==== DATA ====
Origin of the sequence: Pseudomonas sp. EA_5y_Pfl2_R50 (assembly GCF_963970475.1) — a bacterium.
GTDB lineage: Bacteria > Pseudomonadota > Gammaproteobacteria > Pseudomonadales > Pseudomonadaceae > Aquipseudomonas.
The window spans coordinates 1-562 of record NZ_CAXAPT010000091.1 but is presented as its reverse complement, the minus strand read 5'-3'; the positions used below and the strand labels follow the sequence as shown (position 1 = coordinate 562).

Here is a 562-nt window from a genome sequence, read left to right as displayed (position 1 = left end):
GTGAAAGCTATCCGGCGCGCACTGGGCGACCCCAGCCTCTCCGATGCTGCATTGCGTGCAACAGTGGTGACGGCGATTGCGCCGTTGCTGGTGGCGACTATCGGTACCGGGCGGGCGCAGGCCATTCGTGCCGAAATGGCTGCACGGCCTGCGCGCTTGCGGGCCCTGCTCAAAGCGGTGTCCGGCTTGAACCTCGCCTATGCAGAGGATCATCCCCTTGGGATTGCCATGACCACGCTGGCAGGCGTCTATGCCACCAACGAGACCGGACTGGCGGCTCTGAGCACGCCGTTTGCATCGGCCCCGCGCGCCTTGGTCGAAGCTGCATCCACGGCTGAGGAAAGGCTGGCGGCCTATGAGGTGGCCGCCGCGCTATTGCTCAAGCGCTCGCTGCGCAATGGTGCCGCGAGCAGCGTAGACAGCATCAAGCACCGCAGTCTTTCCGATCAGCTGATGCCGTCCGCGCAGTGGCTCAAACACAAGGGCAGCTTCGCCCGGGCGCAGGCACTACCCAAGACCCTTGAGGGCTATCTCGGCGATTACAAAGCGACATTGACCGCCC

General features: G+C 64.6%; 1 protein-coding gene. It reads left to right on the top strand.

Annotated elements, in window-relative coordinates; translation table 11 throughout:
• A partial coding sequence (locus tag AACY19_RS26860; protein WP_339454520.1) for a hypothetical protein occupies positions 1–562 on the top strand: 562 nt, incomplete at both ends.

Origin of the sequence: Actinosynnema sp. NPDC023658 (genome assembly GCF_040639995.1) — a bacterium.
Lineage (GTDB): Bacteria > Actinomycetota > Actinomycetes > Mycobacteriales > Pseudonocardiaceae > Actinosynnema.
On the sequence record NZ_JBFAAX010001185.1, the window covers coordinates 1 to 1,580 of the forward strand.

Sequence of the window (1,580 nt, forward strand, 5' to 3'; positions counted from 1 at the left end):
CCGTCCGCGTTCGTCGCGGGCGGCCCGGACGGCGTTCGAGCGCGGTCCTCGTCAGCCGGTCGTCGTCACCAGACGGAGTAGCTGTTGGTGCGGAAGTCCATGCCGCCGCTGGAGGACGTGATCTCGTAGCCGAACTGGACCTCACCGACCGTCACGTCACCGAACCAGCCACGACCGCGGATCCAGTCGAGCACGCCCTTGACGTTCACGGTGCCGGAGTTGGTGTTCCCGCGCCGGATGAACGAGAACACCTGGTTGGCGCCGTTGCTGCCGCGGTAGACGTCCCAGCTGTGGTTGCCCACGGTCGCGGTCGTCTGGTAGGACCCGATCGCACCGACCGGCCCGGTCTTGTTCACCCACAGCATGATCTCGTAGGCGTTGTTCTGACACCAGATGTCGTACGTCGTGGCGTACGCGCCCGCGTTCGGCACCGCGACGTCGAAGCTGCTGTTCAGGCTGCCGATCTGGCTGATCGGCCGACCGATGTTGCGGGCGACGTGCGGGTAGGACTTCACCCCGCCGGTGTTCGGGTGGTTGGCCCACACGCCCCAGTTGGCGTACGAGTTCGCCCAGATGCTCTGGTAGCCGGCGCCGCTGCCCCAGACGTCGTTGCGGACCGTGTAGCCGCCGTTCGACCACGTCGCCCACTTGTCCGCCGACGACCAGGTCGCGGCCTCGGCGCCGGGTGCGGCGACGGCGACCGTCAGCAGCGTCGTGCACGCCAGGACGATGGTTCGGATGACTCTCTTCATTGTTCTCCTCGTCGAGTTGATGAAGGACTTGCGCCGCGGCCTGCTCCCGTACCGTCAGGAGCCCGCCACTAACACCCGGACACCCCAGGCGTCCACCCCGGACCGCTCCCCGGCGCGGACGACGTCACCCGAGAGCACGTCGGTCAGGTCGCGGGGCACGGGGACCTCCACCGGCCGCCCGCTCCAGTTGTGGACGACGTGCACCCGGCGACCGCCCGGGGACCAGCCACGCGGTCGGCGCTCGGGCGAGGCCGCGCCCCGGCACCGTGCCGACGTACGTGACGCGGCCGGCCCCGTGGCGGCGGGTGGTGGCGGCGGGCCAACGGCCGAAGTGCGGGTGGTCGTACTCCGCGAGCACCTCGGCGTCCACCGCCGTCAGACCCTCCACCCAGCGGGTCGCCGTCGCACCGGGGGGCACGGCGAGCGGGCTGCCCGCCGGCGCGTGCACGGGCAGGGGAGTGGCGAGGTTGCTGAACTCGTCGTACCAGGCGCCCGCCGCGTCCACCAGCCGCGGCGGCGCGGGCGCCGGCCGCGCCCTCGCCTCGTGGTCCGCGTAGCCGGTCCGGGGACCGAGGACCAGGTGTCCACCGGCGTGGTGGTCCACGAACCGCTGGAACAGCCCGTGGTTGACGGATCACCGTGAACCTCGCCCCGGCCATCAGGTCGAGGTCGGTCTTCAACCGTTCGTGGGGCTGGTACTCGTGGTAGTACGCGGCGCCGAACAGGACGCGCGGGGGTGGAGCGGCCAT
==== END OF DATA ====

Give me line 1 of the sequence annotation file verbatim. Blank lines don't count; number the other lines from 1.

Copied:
Origin of the sequence: Pseudomonas sp. EA_5y_Pfl2_R50 (assembly GCF_963970475.1) — a bacterium.